Eruptions of joy across the Somali-speaking Horn of Africa greeted the election of President Mohammed Abdullahi Farmajo, but to deliver a cure for Somalia’s chronic ills he will need to counter distrust in neighbouring Ethiopia and Kenya and win support from the African Union.
Al-Shabaab continued to carry out attacks in capital Mogadishu and rural areas and made modest territorial gains in south-central as delayed electoral process continued. In Mogadishu, Al-Shabaab 2 Jan carried out twin suicide bombings at Somali National Army (SNA) checkpoint near airport and hotel killing seven people; claimed car bombing near UN compound 3 Jan that injured four guards; car bombing and assault on Mogadishu hotel 25 Jan left at least 28 dead. Al-Shabaab temporarily captured base of Kenyan troops (KDF) in AU mission (AMISOM) in Kulbiyow 18km from Kenyan border 27 Jan, claimed it killed at least 57 troops; KDF said nine soldiers died and that it killed 70 militants. Al-Shabaab 31 Jan attacked army base near Hudur, Bakol region in south, killing two soldiers. In Puntland, Al-Shabaab intensified attacks including killing two police in Bosaso 15 Jan; clashed with Puntland forces 16 Jan 60km south of Bosaso, at least three soldiers and four militants killed. Pro-Islamic State militants 27 Jan abducted nine people including Puntland soldiers in Medlehe, Bari region. Internal SNA quarrels over checkpoint control allowed Al-Shabaab to seize new positions, including War Sheekh, Middle Shabelle region 7 Jan. Al-Shabaab 17 Jan released video of execution of Ugandan soldier captured during Sept 2015 assault on AMISOM base in Janaale, Lower Shabelle region. At least twenty SNA soldiers defected to Al-Shabaab from outposts in Bay, Bakol, Lower Shabelle, Middle Shabelle, Lower Juba and Gedo regions. Al-Shabaab tax officer and administrator for Garbaharey, Gedo region surrendered 9 Jan. Burundi govt 10 Jan said it would withdraw troops from AMISOM following EU’s decision to pay troops’ salaries individually not via central bank, reversed decision 21 Jan when EU agreed to pay via private banks. Parliamentarians 11 Jan re-elected Mohamed Osman Jawari as lower house speaker and 22 Jan elected former Minister for Culture and Heritage Abdi Hashi Abdullahi as upper house speaker. Delayed parliamentary vote on new president, due 24 Jan, postponed to 8 Feb.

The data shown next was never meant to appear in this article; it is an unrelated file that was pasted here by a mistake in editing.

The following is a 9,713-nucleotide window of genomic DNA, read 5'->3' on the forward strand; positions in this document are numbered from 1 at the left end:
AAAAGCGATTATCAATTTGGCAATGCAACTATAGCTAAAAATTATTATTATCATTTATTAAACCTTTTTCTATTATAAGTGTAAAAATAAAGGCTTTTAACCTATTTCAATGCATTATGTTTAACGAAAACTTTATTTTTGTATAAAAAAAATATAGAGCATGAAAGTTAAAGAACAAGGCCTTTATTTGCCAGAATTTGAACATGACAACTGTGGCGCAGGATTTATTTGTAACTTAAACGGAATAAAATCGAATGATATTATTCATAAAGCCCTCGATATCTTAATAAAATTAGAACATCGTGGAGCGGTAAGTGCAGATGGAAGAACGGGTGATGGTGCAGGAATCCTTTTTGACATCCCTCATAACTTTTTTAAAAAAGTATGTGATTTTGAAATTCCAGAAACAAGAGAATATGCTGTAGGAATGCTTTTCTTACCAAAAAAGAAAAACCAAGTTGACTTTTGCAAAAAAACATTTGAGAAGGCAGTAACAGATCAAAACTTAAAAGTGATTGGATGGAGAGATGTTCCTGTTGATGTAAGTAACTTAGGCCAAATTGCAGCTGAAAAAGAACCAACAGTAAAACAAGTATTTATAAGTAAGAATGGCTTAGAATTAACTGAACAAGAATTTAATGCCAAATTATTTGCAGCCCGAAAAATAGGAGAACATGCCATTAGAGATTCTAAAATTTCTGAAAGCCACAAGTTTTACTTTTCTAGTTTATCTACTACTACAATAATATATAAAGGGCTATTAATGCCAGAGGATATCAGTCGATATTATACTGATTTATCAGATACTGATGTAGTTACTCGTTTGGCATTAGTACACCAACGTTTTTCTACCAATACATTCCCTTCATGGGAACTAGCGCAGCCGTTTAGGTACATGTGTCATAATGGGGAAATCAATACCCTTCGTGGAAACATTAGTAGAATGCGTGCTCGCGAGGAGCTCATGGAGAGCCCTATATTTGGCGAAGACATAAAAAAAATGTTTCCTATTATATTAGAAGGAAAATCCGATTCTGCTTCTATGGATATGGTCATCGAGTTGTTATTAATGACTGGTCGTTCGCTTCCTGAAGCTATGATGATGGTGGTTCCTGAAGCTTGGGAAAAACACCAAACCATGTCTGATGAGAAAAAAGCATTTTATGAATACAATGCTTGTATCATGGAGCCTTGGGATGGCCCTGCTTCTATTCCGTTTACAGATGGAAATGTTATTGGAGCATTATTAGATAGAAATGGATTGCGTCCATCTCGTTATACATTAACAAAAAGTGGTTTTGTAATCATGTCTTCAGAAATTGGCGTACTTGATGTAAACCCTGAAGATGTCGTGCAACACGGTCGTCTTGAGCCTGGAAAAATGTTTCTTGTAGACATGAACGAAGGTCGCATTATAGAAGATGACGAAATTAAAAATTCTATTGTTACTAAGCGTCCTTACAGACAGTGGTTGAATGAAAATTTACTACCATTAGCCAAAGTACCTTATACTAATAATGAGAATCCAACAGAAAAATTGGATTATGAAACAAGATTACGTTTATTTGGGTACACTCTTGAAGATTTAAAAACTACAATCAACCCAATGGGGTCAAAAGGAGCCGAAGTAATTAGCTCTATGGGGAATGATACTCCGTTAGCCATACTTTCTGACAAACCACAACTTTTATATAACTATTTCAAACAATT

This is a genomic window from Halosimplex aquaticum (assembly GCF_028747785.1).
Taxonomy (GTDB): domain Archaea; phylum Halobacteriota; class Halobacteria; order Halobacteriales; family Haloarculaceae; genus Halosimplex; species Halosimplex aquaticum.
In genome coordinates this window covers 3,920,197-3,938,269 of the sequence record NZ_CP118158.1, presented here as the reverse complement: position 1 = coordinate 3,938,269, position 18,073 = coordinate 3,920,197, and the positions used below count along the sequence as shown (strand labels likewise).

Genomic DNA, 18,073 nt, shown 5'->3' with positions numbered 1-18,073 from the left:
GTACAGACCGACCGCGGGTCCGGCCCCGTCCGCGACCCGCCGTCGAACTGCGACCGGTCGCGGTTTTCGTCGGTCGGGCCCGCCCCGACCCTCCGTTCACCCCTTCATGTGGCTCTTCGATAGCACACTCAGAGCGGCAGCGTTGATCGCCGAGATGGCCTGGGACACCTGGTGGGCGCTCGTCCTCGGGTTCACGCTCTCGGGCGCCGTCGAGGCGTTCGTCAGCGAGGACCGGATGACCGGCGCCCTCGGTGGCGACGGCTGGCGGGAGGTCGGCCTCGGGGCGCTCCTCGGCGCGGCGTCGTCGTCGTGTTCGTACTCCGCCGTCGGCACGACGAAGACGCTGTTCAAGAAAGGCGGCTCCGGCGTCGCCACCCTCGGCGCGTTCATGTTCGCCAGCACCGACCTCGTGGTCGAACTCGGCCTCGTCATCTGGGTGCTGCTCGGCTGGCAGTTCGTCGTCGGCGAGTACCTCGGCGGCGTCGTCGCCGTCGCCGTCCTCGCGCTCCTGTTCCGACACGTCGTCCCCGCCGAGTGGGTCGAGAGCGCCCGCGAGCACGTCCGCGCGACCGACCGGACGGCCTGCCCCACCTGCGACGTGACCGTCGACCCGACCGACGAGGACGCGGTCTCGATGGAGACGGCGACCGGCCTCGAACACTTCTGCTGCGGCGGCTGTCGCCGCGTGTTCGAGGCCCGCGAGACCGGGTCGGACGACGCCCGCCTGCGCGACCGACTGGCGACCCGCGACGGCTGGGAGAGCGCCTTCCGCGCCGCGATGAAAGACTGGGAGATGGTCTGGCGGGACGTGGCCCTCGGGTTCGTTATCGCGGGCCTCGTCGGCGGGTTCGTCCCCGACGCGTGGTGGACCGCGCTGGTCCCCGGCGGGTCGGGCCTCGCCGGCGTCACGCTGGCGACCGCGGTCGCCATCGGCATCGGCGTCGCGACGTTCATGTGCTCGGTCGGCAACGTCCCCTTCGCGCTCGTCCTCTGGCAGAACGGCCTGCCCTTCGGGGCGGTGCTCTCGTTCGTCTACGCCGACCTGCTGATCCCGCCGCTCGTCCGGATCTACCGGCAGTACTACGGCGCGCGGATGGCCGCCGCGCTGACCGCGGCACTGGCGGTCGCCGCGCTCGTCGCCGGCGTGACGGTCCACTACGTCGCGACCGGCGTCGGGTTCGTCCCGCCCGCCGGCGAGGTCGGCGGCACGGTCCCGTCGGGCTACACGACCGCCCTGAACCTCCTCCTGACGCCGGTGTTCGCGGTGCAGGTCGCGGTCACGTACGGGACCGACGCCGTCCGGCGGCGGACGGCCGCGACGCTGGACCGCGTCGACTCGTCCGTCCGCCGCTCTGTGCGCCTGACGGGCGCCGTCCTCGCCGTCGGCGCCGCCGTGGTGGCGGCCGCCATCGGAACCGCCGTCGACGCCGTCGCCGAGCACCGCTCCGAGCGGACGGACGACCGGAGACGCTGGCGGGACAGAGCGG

Somaliland’s clan-based democracy has consolidated a state-like authority, kept the peace and attracted donors. But the territory now needs to reform its political bodies, judicial institutions and international engagements to protect itself from continued fragility in neighbouring Somalia – which rejects Somaliland’s independence claims – and civil war in nearby Yemen.
Despite military gains against Somalia’s Islamist group Al-Shabaab, the insurgents’ defeat will remain elusive until the Somali government and its international partners address longstanding social – often clan-based – grievances through parallel local and national processes, as the basis for the revival of conventional governmental authority.
Puntland’s presidential election, scheduled for January, threatens to exacerbate clan tensions and polarise the population. To keep the regional state on the path of democratisation, deep investment from local, national and international actors will be crucial.
As a new Somali government is established, Turkey’s engagement in the war-ravaged country must be thoughtful and carefully coordinated so as not to lead to yet another failed international intervention.
If the international community can agree on but a few core policies, there is the best chance in years to foster peace in Somalia.
As Kenya advances into southern Somalia, it must act cautiously and avoid prolonged “occupation”, lest it turn local opinion against the operation and galvanise opposition Al-Shabaab can co-opt, much as happened to Ethiopia in 2006-2009.
If [Somalia's new president Mohamed Abdullahi] wants to re-adjust the relationship between Somalia and Ethiopia, he has to be very careful. If he uses the old anti-Ethiopia rhetoric, he is going to quickly run into trouble.
If I were to advise [the new Somali president], I will tell him to go slow in relation with [Ethiopia and Kenya] and to build new bridges.They ultimately have collective, strategic interest working together to stabilize Somalia.
A stretch of Somalia's coast has been seized by Islamic State fighters who split from the country's main jihadist militia Al-Shabaab, which is aligned with Al-Qaeda. A concerted response by the Somali federal authorities is now urgently required to contain the threat.
Three members of Crisis Group’s Horn of Africa staff consider the implications of Al-Shabaab’s longstanding ambition to broaden its campaigns from Somalia into the wider East Africa region.